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Abstract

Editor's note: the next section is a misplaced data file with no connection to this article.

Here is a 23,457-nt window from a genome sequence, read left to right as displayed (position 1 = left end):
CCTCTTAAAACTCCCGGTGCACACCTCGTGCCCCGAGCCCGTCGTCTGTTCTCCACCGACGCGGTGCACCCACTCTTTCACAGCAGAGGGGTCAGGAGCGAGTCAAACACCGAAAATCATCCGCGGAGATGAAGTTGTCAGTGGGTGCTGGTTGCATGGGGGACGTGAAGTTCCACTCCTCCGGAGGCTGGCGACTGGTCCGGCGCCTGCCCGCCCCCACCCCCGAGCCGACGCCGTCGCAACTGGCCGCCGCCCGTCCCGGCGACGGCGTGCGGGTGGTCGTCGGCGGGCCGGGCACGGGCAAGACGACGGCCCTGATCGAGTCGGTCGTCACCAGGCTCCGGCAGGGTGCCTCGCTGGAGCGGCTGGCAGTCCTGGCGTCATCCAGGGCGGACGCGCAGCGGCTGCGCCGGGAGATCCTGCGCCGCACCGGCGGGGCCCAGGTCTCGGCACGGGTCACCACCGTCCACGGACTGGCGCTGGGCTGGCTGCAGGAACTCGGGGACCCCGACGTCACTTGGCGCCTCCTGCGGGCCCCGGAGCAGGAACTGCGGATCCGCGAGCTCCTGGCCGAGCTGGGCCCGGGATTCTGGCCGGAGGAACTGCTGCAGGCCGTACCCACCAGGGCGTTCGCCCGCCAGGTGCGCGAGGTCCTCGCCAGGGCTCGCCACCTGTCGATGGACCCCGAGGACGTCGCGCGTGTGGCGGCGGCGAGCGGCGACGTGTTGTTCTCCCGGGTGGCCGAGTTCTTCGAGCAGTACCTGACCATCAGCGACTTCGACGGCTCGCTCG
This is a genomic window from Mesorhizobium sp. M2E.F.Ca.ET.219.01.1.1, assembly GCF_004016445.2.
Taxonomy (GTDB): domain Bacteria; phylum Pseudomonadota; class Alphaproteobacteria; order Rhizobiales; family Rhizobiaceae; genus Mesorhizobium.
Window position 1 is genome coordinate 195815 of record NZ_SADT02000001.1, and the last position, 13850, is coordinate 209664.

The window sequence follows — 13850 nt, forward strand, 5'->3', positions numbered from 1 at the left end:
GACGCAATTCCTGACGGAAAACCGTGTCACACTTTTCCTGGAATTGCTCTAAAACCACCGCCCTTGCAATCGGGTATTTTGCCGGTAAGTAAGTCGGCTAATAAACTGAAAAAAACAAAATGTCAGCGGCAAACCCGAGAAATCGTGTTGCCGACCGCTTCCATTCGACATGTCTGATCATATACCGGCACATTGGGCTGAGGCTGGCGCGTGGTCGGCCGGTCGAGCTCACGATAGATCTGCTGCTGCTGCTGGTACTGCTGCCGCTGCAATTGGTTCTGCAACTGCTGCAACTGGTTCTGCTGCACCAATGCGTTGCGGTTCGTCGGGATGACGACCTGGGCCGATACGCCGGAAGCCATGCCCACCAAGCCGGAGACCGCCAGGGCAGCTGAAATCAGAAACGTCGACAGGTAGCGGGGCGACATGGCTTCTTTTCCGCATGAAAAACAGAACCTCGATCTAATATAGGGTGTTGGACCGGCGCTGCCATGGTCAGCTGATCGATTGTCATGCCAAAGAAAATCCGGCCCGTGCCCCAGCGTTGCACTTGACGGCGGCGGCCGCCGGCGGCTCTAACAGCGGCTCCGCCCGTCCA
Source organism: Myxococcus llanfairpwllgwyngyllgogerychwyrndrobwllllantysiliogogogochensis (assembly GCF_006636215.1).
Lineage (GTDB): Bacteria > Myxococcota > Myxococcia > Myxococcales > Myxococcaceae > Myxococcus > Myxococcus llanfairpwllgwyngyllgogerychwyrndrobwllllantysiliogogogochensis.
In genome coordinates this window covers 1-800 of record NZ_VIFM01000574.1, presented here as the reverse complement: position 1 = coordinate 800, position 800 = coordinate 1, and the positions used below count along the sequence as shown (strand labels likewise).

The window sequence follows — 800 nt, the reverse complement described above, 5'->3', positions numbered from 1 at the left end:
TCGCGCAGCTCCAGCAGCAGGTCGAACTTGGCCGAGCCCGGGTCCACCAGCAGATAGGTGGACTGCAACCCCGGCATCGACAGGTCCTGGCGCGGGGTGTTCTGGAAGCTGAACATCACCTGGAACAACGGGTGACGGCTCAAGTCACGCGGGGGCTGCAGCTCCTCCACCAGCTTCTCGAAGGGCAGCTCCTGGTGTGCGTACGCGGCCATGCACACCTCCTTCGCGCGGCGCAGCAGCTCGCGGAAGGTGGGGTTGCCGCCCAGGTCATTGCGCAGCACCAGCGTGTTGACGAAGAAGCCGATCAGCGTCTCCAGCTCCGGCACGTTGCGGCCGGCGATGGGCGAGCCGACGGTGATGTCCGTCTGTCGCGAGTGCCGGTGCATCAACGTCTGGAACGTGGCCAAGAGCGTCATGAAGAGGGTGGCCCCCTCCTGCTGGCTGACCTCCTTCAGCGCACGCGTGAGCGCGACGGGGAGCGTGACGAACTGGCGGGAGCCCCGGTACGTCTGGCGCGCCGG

Modeling is being used in teaching learning science in a number of ways. It will be considered here as a process whereby children of primary school age exercise their capacity of organizing recognizable and manageable forms during their understanding of complex phenomenologies. The aim of this work is to characterize this process in relation to the modeling of properties of and changes in materials. The data are discussed by establishing relationships between the modeling process with three different aspects: the specialized scientific knowledge, the physical manipulation of phenomena, and the interaction among those participating in the class. The results show how 7–8-year-old students generate a modeling process that leads them to explain the behavior of different materials by using a “model of parts” created ad hoc. This model, built up from some kind of a discrete vision of the material, proves to be coherent for children of this age and evolves by relating the visible continuum with an imagined discontinuum. © 2007 Wiley Periodicals, Inc. Sci Ed91:398–418, 2007